The reason I am writing about two seemingly unrelated topics is because both starkly highlight the current shortcomings and challenges faced in the country that is Iran.
I randomly picked up a book called Heavy Metal Islam a few months ago by Mark LeVine, which (as the subtitle succinctly explained) is about rock, resistance, and the struggle for the soul of Islam. With my EnergyRadar™ always switched on, I was immediately drawn to the chapter about Iran (fortuitously, you can read it here).
It turns out the current regime in Iran censors everything, from lyrics to instruments. LeVine outlines the extent of this, from women not being allowed to sing solos in public, to government departments needing to approve musical compositions (no wonder Iran was so miffed when a computer virus recently shut down uranium enrichment equipment; the inclusion of a soundtrack to the virus – that of “Thunderstruck” by AC/DC blaring from computers – must have rubbed salt in the wounds).
This chapter, as well as this article in the Economist this week, shows the plight of the Iranian people. While Iran is cast as the villain, its own people are the ones who appear to suffer most from its tyranny. But as is the trend of this blog, all roads lead back to energy. So from one shortcoming of the Iranian regime, let us take a look at another – the current impact of oil sanctions on it.
–Current estimates point to Iran losing $133 million a day due to oil sanctions. This is all the more significant when realized that oil accounts for one half of Iran’s government revenues
–Given the current lack of demand for its oil, Iran has tried to idle plants for maintenance to reduce production as much as possible (hark, a 22-year low), putting oil in floating storage after filling up its onshore capacity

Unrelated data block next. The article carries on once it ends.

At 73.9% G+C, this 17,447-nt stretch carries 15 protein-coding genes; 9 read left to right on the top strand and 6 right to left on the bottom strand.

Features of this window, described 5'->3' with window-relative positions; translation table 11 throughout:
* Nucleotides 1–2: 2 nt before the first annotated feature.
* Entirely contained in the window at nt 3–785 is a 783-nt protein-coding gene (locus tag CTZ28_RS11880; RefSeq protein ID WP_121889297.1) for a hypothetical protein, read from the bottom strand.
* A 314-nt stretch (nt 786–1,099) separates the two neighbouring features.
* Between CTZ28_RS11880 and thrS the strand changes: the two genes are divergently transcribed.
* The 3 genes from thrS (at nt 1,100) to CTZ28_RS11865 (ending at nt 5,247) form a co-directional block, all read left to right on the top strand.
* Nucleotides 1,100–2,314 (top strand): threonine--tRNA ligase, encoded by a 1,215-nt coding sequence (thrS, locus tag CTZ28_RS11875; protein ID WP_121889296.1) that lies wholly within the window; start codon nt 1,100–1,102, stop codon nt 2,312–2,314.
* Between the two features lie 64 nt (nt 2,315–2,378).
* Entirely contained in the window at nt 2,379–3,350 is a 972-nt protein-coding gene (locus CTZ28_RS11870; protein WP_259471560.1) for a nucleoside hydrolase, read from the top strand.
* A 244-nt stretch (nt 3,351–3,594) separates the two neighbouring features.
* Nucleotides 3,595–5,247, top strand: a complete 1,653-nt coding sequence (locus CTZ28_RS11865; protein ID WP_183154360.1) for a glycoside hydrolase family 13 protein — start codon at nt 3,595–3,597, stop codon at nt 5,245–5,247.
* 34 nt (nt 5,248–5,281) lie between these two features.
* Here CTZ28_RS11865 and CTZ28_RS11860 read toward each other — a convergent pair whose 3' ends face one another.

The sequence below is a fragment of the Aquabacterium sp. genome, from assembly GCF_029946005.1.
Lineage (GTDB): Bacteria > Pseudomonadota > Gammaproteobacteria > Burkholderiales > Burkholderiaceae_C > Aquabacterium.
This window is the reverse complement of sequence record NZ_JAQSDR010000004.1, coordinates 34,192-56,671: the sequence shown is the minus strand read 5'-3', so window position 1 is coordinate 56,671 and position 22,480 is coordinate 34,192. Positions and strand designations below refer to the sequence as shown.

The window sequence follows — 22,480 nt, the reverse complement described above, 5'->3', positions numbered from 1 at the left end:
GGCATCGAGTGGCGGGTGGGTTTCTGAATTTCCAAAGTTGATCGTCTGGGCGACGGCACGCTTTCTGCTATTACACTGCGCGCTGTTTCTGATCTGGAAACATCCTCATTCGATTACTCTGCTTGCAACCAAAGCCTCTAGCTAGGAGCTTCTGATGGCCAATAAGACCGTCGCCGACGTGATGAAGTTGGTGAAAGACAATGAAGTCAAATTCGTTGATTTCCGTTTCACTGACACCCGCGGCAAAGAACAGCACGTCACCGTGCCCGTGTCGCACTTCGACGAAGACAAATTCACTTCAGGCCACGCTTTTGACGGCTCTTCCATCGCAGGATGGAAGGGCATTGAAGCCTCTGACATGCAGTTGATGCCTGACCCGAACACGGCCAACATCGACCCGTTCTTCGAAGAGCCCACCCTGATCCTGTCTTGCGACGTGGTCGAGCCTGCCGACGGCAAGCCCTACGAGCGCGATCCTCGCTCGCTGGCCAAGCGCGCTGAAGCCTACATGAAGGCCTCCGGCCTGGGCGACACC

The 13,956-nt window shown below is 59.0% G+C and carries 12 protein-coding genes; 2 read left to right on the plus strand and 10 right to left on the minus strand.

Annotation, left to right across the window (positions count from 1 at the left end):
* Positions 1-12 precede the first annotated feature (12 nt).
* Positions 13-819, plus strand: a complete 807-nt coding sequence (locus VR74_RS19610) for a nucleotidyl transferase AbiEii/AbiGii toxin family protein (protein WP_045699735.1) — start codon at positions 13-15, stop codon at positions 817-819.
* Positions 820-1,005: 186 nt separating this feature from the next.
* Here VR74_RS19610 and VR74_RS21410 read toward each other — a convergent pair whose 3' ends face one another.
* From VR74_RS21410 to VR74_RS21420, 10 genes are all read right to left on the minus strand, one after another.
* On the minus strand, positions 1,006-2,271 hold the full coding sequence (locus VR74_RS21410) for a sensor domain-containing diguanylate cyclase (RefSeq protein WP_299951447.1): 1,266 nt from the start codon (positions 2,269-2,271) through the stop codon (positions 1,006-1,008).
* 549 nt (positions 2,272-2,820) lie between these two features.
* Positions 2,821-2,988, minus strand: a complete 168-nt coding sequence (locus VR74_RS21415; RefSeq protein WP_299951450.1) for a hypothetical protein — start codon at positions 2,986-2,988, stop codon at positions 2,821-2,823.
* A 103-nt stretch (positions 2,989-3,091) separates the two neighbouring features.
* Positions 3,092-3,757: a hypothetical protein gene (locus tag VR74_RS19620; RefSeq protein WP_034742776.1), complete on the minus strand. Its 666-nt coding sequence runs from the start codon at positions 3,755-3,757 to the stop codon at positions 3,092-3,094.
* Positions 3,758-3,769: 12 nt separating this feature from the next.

–Meanwhile, rising oil production in Iraq means it has now surpassed Iran to become the second largest producer in Opec (behind Saudi). Iraq is now producing over 3 million barrels a day – its highest level in over 20 years – and targets 3.4 million barrels a day by year-end
— Iran’s reliance on oil revenues is a key reason why it targets the highest price for crude out of any Opec member:
–Due to London-based insurers providing roughly 95% of the world’s maritime insurance, all but 5% of the world’s oil fleet is prevented from doing business with Iran due to European sanctions
–This has caused Iran to rename and replace the flags on more than half of its fleet of very large crude oil carriers over the past three months in an apparent attempt to bypass US and European sanctions on its crude oil exports
–It seemed last month that China was benefiting from sanctions, as Chinese imports from Iran rose to an 11-month high in June
This all leaves Iran in a rather dour situation. In a country which was already struggling under the weight of the current regime is now a nation seeing inflation at over 20% as the price of meat, rice, and bread spiral higher. The impact of inflation and the unhinged nature of political uncertainty has sent Iran’s currency – the rial – spiraling lower, driving import costs through the roof. This is impacting unemployment, which is also rising (now 13.5% according to national statistics), while economic growth is projected to slow to 0.4% this year.
This volatile cocktail of detrimental factors leaves Iran in an unenviable position, as the influence of the resource it relies on most for its economic strength – oil – is increasingly waning as exports fall. And this deterioration will only continue the longer that uranium enrichment continues and sanctions persist.